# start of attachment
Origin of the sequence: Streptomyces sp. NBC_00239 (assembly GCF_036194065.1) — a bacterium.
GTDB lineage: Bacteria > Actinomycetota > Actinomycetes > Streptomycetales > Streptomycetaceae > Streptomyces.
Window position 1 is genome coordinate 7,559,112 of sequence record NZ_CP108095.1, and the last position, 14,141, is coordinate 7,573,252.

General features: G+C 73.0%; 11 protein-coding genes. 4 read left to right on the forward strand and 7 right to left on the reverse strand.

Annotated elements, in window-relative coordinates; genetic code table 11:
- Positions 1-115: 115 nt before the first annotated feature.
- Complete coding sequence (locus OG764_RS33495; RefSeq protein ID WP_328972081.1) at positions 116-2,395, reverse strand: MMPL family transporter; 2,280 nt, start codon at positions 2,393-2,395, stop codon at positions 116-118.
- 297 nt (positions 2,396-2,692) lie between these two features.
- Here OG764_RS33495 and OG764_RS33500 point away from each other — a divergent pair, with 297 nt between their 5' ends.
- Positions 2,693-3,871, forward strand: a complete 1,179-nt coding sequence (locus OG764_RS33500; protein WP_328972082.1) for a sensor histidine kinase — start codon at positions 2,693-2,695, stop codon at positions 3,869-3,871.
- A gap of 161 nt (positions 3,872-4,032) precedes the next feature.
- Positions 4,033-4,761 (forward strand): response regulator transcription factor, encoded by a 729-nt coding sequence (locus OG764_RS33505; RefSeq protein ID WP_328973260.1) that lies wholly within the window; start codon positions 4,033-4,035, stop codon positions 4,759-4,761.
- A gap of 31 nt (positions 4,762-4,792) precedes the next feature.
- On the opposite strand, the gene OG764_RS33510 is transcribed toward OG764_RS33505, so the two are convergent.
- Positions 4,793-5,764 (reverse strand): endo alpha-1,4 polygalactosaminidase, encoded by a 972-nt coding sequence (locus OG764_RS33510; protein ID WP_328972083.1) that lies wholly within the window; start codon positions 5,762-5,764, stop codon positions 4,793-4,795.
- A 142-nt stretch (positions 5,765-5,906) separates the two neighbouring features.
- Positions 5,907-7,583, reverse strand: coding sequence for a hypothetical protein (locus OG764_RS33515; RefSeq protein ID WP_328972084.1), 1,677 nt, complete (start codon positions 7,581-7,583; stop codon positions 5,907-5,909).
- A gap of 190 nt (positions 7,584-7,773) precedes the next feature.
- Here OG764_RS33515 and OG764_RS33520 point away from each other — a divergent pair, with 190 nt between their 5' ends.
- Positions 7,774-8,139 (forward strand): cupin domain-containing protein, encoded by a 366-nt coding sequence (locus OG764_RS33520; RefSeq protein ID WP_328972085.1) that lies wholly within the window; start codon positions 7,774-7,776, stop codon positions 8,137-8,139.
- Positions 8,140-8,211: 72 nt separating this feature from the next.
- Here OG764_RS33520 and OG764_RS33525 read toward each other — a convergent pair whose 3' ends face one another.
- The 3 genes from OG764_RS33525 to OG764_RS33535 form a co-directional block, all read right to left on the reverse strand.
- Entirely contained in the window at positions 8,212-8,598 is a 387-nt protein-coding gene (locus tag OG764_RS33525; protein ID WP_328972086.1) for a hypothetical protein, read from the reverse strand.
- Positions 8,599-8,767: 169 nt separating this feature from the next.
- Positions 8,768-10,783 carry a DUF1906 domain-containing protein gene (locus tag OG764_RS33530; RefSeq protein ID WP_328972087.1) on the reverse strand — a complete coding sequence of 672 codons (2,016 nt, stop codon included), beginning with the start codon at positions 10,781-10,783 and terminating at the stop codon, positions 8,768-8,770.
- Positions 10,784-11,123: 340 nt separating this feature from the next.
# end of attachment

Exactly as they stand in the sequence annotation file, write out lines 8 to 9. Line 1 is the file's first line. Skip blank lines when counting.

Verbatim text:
- 297 nt (positions 2,396-2,692) lie between these two features.
- Here OG764_RS33495 and OG764_RS33500 point away from each other — a divergent pair, with 297 nt between their 5' ends.